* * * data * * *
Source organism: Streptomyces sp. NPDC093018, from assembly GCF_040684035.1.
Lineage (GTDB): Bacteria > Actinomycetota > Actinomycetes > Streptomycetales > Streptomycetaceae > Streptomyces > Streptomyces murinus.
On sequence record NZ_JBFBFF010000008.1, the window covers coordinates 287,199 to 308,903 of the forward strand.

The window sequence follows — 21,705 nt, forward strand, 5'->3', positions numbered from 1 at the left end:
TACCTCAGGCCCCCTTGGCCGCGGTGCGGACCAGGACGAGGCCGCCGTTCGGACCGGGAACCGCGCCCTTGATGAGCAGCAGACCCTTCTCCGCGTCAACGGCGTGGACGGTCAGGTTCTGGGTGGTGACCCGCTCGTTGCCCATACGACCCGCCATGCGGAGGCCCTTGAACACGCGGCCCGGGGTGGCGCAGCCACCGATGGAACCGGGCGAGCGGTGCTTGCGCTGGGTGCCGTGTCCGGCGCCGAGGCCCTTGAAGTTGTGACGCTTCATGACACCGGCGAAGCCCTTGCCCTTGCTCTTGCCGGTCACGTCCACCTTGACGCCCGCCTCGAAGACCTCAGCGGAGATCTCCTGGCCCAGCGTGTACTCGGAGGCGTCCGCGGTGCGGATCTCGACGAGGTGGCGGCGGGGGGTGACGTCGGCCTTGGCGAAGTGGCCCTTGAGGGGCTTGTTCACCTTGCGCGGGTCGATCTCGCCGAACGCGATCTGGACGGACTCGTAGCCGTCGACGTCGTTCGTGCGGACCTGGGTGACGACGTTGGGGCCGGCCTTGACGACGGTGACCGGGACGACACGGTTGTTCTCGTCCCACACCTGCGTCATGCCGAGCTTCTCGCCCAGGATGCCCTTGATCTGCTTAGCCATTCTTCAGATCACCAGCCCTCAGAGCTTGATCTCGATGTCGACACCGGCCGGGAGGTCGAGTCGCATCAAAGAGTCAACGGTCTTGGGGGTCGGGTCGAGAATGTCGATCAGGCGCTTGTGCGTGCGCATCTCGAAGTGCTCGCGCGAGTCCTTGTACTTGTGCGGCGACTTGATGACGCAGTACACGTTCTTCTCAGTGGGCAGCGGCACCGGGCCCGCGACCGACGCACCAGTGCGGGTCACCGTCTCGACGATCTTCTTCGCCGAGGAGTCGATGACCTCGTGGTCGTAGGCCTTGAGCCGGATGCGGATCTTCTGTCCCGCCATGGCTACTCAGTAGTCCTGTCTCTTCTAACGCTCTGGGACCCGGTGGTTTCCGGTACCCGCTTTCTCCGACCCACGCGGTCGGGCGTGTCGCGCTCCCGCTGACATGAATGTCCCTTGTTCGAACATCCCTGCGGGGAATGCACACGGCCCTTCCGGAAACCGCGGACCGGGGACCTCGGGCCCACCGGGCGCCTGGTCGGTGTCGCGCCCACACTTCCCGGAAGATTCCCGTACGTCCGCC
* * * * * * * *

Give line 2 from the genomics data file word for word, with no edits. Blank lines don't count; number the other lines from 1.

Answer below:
Lineage (GTDB): Bacteria > Actinomycetota > Actinomycetes > Streptomycetales > Streptomycetaceae > Streptomyces > Streptomyces murinus.